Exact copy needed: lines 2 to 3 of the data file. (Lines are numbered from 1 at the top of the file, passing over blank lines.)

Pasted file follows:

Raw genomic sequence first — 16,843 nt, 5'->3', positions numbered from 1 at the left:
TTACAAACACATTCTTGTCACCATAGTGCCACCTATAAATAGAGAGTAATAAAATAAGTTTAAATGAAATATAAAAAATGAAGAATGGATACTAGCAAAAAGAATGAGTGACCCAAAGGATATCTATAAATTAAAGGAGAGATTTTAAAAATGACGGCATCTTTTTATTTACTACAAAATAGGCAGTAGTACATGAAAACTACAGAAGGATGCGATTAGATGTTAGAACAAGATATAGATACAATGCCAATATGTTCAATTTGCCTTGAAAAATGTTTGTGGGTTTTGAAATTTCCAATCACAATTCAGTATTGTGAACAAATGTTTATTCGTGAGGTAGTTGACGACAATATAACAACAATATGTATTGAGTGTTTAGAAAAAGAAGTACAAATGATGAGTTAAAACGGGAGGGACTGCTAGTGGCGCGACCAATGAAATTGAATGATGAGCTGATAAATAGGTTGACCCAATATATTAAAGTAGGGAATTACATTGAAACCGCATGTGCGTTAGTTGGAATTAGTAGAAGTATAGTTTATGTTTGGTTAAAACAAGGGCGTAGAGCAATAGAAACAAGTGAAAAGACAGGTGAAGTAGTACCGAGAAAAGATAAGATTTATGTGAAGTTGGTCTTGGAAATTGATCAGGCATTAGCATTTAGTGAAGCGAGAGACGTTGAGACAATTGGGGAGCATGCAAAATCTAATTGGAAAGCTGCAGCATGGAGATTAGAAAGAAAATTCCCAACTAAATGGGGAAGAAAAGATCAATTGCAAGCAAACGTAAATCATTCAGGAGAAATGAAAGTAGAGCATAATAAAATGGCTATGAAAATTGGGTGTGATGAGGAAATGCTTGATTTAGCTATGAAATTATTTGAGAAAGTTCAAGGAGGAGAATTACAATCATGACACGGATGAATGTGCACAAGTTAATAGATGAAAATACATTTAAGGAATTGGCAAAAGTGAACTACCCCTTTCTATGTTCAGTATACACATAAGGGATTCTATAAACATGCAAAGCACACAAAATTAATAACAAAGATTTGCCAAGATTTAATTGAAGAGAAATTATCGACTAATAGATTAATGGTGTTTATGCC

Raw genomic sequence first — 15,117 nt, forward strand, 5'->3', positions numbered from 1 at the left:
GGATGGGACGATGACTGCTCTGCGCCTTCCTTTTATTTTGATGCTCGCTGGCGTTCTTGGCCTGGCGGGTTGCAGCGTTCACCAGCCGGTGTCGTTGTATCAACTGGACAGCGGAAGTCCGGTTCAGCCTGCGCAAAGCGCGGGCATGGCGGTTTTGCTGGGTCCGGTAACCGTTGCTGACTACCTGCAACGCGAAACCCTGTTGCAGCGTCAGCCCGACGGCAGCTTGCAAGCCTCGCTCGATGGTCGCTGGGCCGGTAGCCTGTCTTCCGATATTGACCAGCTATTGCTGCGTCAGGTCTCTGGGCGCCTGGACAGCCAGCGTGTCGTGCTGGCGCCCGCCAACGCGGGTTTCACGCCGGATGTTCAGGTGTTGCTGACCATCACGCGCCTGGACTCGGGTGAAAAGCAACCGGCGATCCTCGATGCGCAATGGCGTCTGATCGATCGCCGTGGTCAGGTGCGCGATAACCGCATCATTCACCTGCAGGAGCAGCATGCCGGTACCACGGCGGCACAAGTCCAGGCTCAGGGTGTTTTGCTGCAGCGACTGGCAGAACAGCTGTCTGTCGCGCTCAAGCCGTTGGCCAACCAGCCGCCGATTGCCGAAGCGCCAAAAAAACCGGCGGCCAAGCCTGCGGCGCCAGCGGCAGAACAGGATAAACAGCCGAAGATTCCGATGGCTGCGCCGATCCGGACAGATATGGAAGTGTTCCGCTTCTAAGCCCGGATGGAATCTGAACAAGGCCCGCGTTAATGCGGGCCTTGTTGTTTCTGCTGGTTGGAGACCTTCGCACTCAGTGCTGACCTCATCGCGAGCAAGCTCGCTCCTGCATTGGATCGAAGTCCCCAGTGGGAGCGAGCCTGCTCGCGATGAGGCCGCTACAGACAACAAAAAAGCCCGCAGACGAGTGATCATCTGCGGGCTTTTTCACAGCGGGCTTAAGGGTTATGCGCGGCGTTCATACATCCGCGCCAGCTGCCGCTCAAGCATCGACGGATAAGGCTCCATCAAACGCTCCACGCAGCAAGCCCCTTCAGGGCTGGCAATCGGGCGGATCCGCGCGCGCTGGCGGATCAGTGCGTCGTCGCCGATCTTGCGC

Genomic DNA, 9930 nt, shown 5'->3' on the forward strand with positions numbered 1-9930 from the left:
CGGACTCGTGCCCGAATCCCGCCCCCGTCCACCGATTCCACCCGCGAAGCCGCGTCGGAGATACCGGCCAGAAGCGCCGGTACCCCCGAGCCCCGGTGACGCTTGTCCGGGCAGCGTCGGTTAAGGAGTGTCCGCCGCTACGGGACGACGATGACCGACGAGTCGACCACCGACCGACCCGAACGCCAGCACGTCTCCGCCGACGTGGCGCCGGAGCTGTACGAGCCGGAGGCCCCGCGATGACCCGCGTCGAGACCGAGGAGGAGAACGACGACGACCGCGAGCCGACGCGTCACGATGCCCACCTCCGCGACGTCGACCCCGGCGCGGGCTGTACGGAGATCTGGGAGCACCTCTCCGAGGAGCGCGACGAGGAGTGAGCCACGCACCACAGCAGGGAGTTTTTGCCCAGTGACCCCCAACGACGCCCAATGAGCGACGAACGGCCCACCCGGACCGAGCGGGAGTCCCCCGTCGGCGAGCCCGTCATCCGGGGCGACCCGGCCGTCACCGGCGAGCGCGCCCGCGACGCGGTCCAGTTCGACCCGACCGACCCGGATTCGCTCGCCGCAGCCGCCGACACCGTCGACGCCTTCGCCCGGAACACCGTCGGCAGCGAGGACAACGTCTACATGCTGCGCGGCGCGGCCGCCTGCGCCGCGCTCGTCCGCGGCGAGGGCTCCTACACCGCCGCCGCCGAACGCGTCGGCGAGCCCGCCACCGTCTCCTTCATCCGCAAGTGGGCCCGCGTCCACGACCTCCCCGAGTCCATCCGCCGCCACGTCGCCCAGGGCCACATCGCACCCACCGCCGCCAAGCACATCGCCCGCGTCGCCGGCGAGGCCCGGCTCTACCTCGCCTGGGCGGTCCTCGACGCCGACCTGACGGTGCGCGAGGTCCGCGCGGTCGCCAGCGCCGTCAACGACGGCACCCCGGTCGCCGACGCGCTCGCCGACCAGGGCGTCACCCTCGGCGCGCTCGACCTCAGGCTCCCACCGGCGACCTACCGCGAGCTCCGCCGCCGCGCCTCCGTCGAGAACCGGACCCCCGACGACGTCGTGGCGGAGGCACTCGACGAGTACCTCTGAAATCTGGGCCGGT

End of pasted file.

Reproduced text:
TTACAAACACATTCTTGTCACCATAGTGCCACCTATAAATAGAGAGTAATAAAATAAGTTTAAATGAAATATAAAAAATGAAGAATGGATACTAGCAAAAAGAATGAGTGACCCAAAGGATATCTATAAATTAAAGGAGAGATTTTAAAAATGACGGCATCTTTTTATTTACTACAAAATAGGCAGTAGTACATGAAAACTACAGAAGGATGCGATTAGATGTTAGAACAAGATATAGATACAATGCCAATATGTTCAATTTGCCTTGAAAAATGTTTGTGGGTTTTGAAATTTCCAATCACAATTCAGTATTGTGAACAAATGTTTATTCGTGAGGTAGTTGACGACAATATAACAACAATATGTATTGAGTGTTTAGAAAAAGAAGTACAAATGATGAGTTAAAACGGGAGGGACTGCTAGTGGCGCGACCAATGAAATTGAATGATGAGCTGATAAATAGGTTGACCCAATATATTAAAGTAGGGAATTACATTGAAACCGCATGTGCGTTAGTTGGAATTAGTAGAAGTATAGTTTATGTTTGGTTAAAACAAGGGCGTAGAGCAATAGAAACAAGTGAAAAGACAGGTGAAGTAGTACCGAGAAAAGATAAGATTTATGTGAAGTTGGTCTTGGAAATTGATCAGGCATTAGCATTTAGTGAAGCGAGAGACGTTGAGACAATTGGGGAGCATGCAAAATCTAATTGGAAAGCTGCAGCATGGAGATTAGAAAGAAAATTCCCAACTAAATGGGGAAGAAAAGATCAATTGCAAGCAAACGTAAATCATTCAGGAGAAATGAAAGTAGAGCATAATAAAATGGCTATGAAAATTGGGTGTGATGAGGAAATGCTTGATTTAGCTATGAAATTATTTGAGAAAGTTCAAGGAGGAGAATTACAATCATGACACGGATGAATGTGCACAAGTTAATAGATGAAAATACATTTAAGGAATTGGCAAAAGTGAACTACCCCTTTCTATGTTCAGTATACACATAAGGGATTCTATAAACATGCAAAGCACACAAAATTAATAACAAAGATTTGCCAAGATTTAATTGAAGAGAAATTATCGACTAATAGATTAATGGTGTTTATGCC

Raw genomic sequence first — 15,117 nt, forward strand, 5'->3', positions numbered from 1 at the left: